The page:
• Movie

The milky black-and-white photography, the atmosphere of zonked deadpan boredom, the characters whose defining trait is their complete indifference to everything around them, including their own lives — from its opening frames, CLERKS announces itself as the latest slacker manifesto, an heir to those previous texts of shaggy middle-class indolence, Stranger Than Paradise (1984) and Slacker (1991). Dante (Brian O’Halloran), his very name mocking the lowliness of his station, is a 22-year-old college dropout who works the counter of a convenience store in nowheresville, New Jersey. The place might be the last pit stop on earth-think Samuel Beckett at the Slurpee counter. Randal (Jeff Anderson), also 22, works next door at a video emporium so crummy that if he wants to watch a good movie, he has to go to a better store to rent it. To describe these two as friends would be an overstatement. They’re more like mutually coexistent drones.

Unlike Stranger Than Paradise or Slacker, Clerks isn’t about bohemian free thinkers whose lack of ambition is, in effect, their mark of integrity. These are low-rent suburban proles with no illusions that they’re doing anything but wasting their lives. The movie scores some nasty laughs when the two air their rather desperate attitudes toward women. The language pushes past sleaziness to a kind of nihilistic raunch, especially when Randal, a misanthropic geek, is discussing the one thing in the world he truly seems to care about: pornography. (When he finally makes it to that superior video store, he rents a movie starring two hermaphrodites.)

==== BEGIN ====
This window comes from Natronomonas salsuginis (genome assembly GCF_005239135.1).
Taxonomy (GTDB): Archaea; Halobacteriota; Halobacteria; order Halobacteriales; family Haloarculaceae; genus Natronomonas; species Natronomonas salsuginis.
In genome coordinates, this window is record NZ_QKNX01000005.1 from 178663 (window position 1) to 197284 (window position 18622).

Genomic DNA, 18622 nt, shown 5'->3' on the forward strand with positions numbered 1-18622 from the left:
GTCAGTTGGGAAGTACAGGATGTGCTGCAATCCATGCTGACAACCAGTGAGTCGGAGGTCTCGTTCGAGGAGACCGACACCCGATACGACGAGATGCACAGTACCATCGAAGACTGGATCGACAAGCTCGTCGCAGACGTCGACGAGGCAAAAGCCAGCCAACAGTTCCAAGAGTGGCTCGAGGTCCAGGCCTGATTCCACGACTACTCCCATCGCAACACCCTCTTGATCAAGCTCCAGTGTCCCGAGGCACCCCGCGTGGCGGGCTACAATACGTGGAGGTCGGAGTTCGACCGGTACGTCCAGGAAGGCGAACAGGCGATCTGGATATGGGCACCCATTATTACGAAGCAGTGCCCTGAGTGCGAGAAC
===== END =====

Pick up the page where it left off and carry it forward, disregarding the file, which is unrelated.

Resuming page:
In another way, though, the film misses its mark. The dialogue in Clerks doesn’t match the meticulous banality of the atmosphere. It’s punchy and fake, with some of the in-your-face showiness of mediocre Off Broadway theater. O’Halloran, who’s like a doleful cross between Charlie Sheen and Griffin Dunne, and Anderson, who makes the very nakedness of his hostility oddly winning, are both crack performers. But since first-time writer-director Kevin Smith — who, yes, used to work in a convenience store — has encouraged them to step on each other’s lines, we never forget that we’re watching a low-budget stunt, one whose very scruffiness has been engineered to make it the next downtown sensation. Still, if Clerks lacks the grunge artistry of its forebears, it’s a fast, likable 90 minutes at the movies. The way our culture is going, this may be what a hip sitcom looks like in 15 years. B

  • Movie
  • 92 minutes